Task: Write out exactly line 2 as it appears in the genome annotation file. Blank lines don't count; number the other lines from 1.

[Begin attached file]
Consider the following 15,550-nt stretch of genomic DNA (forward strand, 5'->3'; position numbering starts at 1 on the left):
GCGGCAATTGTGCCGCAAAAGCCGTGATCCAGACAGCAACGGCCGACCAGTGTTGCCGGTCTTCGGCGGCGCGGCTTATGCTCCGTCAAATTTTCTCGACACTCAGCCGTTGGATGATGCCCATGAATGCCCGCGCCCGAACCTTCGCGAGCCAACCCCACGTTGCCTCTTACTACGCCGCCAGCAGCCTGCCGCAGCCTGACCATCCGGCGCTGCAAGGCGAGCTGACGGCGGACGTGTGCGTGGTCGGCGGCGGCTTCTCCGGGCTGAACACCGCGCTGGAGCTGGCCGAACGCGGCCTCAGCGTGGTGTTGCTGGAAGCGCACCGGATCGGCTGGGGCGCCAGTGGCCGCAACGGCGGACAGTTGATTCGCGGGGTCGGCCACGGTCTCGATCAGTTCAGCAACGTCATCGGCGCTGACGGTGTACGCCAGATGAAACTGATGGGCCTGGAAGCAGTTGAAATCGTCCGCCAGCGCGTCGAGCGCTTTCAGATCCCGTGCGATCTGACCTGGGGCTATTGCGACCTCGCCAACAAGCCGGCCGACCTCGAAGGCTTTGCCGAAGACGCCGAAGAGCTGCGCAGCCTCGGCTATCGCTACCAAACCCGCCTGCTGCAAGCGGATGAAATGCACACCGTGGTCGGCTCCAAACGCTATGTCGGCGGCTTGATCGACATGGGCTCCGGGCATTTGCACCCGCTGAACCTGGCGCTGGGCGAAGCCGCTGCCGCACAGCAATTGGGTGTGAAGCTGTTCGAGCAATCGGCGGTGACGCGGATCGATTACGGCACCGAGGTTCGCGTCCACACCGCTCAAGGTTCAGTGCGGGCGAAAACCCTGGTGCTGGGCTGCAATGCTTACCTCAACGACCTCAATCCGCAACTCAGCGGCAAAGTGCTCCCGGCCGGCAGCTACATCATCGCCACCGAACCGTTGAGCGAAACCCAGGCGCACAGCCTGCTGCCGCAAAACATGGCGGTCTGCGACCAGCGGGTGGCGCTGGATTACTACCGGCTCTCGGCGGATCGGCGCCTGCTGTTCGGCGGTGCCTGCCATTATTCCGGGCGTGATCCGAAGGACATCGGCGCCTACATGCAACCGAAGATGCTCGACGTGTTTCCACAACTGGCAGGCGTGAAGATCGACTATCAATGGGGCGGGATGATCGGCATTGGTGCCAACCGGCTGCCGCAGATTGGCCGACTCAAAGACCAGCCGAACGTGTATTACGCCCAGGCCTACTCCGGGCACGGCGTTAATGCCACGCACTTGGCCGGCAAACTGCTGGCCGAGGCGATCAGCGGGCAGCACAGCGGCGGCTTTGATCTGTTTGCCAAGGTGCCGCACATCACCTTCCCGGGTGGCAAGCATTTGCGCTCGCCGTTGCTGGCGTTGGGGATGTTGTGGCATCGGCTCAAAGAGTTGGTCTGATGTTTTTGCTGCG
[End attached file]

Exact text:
GCGGCAATTGTGCCGCAAAAGCCGTGATCCAGACAGCAACGGCCGACCAGTGTTGCCGGTCTTCGGCGGCGCGGCTTATGCTCCGTCAAATTTTCTCGACACTCAGCCGTTGGATGATGCCCATGAATGCCCGCGCCCGAACCTTCGCGAGCCAACCCCACGTTGCCTCTTACTACGCCGCCAGCAGCCTGCCGCAGCCTGACCATCCGGCGCTGCAAGGCGAGCTGACGGCGGACGTGTGCGTGGTCGGCGGCGGCTTCTCCGGGCTGAACACCGCGCTGGAGCTGGCCGAACGCGGCCTCAGCGTGGTGTTGCTGGAAGCGCACCGGATCGGCTGGGGCGCCAGTGGCCGCAACGGCGGACAGTTGATTCGCGGGGTCGGCCACGGTCTCGATCAGTTCAGCAACGTCATCGGCGCTGACGGTGTACGCCAGATGAAACTGATGGGCCTGGAAGCAGTTGAAATCGTCCGCCAGCGCGTCGAGCGCTTTCAGATCCCGTGCGATCTGACCTGGGGCTATTGCGACCTCGCCAACAAGCCGGCCGACCTCGAAGGCTTTGCCGAAGACGCCGAAGAGCTGCGCAGCCTCGGCTATCGCTACCAAACCCGCCTGCTGCAAGCGGATGAAATGCACACCGTGGTCGGCTCCAAACGCTATGTCGGCGGCTTGATCGACATGGGCTCCGGGCATTTGCACCCGCTGAACCTGGCGCTGGGCGAAGCCGCTGCCGCACAGCAATTGGGTGTGAAGCTGTTCGAGCAATCGGCGGTGACGCGGATCGATTACGGCACCGAGGTTCGCGTCCACACCGCTCAAGGTTCAGTGCGGGCGAAAACCCTGGTGCTGGGCTGCAATGCTTACCTCAACGACCTCAATCCGCAACTCAGCGGCAAAGTGCTCCCGGCCGGCAGCTACATCATCGCCACCGAACCGTTGAGCGAAACCCAGGCGCACAGCCTGCTGCCGCAAAACATGGCGGTCTGCGACCAGCGGGTGGCGCTGGATTACTACCGGCTCTCGGCGGATCGGCGCCTGCTGTTCGGCGGTGCCTGCCATTATTCCGGGCGTGATCCGAAGGACATCGGCGCCTACATGCAACCGAAGATGCTCGACGTGTTTCCACAACTGGCAGGCGTGAAGATCGACTATCAATGGGGCGGGATGATCGGCATTGGTGCCAACCGGCTGCCGCAGATTGGCCGACTCAAAGACCAGCCGAACGTGTATTACGCCCAGGCCTACTCCGGGCACGGCGTTAATGCCACGCACTTGGCCGGCAAACTGCTGGCCGAGGCGATCAGCGGGCAGCACAGCGGCGGCTTTGATCTGTTTGCCAAGGTGCCGCACATCACCTTCCCGGGTGGCAAGCATTTGCGCTCGCCGTTGCTGGCGTTGGGGATGTTGTGGCATCGGCTCAAAGAGTTGGTCTGATGTTTTTGCTGCG